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Published: October 6th 2007
Not cute nor furry #10
Vancouver aquarium (so cheating again), but I think the photo is cool. And no, they're not upside down.
Did you know there are pack gremlins? They go into your pack at night and move your stuff. They are particularly fond of my hair brush. I'm sure they also are responsible for the invisible, spaceless rocks that seem to weigh down my pack.
Anyway, Montreal. French. Elly, do you remember all those French classes we spent scribbling on the desk - well I'm beginning to think now that perhaps we should have paid attention!! Attempting French with a kiwi accent does not seem to have the desired effect. Fortunately most people will speak to you (albeit grudgingly) in English. Montreal is an awesome city, a bizarre mix of the old and the new. Arriving here really feels like a completely different country. New York and Paris combined with a Canadian twist, people watching here is interesting. It seems to be quite normal for conversations to switch randomly between French and English. Montreal is famous for it's smoked meat and Poutine (potato chips, gravy and cheese). Food here is excellent! And people can pronounce my name!! (spelling it appears to be a different story though so far I've had Ciefle, Ciette and Celle).
From Montreal Emily and
I headed up to Smurfville (Mont Tremblant). Mont Tremblant is identical to Whistler (see previous entry, inclusive of the hostel by lake, canoeing and another beaver). Pretty trees. I've timed my arrival in the east just in time to see the trees change colour. Algonquin Park and Fort Coulonge were awesome. The 10,000 moose in Algonquin Park had the day off when we were there, so I'm still yet to see a male moose in the wild. But I did spy some snakes!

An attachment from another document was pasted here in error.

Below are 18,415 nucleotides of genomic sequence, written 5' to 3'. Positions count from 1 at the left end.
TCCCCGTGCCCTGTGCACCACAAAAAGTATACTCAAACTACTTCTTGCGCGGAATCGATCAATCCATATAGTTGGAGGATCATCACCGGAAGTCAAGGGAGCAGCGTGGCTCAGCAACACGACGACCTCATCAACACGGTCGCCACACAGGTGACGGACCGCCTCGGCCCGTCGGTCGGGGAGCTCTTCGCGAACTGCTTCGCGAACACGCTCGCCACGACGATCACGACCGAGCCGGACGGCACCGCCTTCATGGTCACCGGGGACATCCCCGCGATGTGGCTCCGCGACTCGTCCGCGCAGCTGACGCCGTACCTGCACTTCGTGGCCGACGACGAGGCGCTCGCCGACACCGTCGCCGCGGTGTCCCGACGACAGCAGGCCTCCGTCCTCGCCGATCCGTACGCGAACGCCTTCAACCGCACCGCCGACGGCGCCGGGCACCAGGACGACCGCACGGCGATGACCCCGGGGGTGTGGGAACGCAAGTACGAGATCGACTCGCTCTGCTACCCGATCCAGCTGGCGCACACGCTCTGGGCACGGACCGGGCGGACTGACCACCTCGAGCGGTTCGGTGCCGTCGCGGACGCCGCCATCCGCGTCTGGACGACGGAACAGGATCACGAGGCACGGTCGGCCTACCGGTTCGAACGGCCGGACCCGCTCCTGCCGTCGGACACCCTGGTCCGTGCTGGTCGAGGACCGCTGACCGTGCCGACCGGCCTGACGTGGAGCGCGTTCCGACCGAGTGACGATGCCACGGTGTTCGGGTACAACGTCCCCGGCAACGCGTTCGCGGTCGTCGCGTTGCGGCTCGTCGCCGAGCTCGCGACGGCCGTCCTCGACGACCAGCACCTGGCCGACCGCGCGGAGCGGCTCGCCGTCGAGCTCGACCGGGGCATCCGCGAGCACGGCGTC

The nation’s capital (Ottawa) was the next stop. Emily and I spent 4 days here, exploring the museums, art gallery and of course Parliament. As far as I can tell, Canadian elect their government by a process similar to our old first past the post systems (Greg, you may enlighten me here). Interestingly enough, Ontarian residents will get to vote to change their electoral system from FPTP to NZ's MMP system. Of the three major cities in the east, Ottawa would be my pick to stay and work. The city centre is really easy to navigate, and the canal, river and the buildings give the city a nice character. Ice skating down the canals in winter
sounds cool too (literally!).
You can feel the city of Toronto as you approach, the number of lanes in the road multiple and density of the traffic dramatically increases (similar to driving into Auckland). Toronto is very much the Auckland of Canada - including a tower similar to the sky tower. It feels a bit like an over sized Edmonton with the lights of New York. Lake Ontario was covered in fog for most of the time I was there. From Toronto, you kinda have to trek down to Niagara Falls for the day. The falls are pretty cool and they light them up with coloured flood lights at night. Niagara Township is a little tacky (think Los Vegas!).
The plan from here is to head further east, over to Halifax (via Quebec city and Fredicton). Briefly tour Nova Scotia and then settle down somewhere for the winter before the money completely runs dry! The weather has been very kind to us thus far - temperatures are still in the mid- low 20's and sunny. Perhaps this Canadian winter thing is a myth?
I hope everyone is well.
Ps. The rugby!!! Ouch. Emily
and I just watched the game surrounded by French men in a Monteral pub. We could barely see the screen, let alone read the score - but we could tell by the reaction of the crowd that things weren't too good. Out at the 1/4's, how embarrasing is that? Heads will roll!
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